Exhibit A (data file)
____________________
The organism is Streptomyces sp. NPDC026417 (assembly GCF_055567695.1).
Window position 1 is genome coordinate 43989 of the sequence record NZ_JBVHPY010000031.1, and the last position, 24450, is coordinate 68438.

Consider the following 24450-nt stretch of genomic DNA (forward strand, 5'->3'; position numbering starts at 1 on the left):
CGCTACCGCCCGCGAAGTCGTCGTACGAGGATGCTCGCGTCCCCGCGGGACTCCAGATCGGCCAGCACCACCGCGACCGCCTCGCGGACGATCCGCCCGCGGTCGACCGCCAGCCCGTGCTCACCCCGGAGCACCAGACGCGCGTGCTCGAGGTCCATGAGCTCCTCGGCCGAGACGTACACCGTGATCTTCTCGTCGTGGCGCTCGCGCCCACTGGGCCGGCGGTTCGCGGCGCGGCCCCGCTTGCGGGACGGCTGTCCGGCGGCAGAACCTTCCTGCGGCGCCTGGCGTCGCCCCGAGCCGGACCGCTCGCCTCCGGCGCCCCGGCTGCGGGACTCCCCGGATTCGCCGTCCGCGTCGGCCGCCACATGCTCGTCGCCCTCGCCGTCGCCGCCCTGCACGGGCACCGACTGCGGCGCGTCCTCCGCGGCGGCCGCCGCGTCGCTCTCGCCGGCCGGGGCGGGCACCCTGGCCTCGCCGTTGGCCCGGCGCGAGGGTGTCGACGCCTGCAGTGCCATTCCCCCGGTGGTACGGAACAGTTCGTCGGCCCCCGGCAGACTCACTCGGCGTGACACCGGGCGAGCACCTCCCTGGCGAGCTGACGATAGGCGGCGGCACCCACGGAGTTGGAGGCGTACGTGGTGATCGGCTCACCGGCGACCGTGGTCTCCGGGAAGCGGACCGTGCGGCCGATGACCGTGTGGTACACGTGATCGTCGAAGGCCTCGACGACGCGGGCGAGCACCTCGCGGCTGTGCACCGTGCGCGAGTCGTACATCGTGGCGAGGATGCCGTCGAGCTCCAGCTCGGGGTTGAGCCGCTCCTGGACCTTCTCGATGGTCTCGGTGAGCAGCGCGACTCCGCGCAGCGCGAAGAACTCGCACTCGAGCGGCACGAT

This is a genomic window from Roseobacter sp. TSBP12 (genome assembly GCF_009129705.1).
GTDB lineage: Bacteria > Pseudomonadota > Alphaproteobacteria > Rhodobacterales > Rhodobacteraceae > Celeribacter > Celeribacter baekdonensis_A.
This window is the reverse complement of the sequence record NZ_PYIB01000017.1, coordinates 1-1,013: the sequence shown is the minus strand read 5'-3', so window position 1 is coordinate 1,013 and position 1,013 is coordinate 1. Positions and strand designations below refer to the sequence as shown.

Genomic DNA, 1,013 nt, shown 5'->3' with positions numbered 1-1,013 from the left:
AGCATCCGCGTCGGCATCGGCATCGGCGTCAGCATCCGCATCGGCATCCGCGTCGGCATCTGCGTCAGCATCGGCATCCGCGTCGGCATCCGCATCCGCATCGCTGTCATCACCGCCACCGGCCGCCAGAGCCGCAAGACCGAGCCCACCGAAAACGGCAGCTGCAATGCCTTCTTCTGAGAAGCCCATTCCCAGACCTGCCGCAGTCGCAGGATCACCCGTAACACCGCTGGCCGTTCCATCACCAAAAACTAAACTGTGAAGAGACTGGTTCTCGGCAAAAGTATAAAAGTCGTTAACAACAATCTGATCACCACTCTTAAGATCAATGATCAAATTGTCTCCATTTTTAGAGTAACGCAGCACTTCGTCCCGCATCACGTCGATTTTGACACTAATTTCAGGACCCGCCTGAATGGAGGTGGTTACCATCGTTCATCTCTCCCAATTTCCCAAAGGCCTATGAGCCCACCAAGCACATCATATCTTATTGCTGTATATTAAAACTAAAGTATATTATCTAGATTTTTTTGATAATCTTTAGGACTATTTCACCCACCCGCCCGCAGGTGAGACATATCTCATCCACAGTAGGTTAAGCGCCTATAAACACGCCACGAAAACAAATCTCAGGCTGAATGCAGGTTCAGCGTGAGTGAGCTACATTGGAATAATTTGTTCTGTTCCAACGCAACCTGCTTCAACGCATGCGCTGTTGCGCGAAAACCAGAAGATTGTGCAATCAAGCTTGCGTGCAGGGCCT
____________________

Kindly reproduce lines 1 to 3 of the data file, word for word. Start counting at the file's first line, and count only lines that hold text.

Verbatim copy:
The organism is Streptomyces sp. NPDC026417 (assembly GCF_055567695.1).
Window position 1 is genome coordinate 43989 of the sequence record NZ_JBVHPY010000031.1, and the last position, 24450, is coordinate 68438.

Consider the following 24450-nt stretch of genomic DNA (forward strand, 5'->3'; position numbering starts at 1 on the left):